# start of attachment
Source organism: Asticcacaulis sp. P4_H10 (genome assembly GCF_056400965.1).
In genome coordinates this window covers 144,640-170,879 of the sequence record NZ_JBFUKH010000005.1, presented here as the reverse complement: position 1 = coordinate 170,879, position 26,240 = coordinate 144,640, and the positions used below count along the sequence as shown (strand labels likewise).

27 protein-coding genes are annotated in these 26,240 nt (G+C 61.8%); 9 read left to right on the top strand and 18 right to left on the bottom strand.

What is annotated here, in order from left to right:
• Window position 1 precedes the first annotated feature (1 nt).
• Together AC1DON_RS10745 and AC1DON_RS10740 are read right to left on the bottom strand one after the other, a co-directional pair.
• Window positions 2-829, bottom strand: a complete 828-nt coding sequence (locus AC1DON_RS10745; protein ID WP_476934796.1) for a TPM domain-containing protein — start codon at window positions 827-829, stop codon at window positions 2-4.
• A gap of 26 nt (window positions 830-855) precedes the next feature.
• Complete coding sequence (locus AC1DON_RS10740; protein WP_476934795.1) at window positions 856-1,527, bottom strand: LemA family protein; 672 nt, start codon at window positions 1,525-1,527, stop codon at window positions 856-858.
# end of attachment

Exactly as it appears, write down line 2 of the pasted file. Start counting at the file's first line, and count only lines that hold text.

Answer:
In genome coordinates this window covers 144,640-170,879 of the sequence record NZ_JBFUKH010000005.1, presented here as the reverse complement: position 1 = coordinate 170,879, position 26,240 = coordinate 144,640, and the positions used below count along the sequence as shown (strand labels likewise).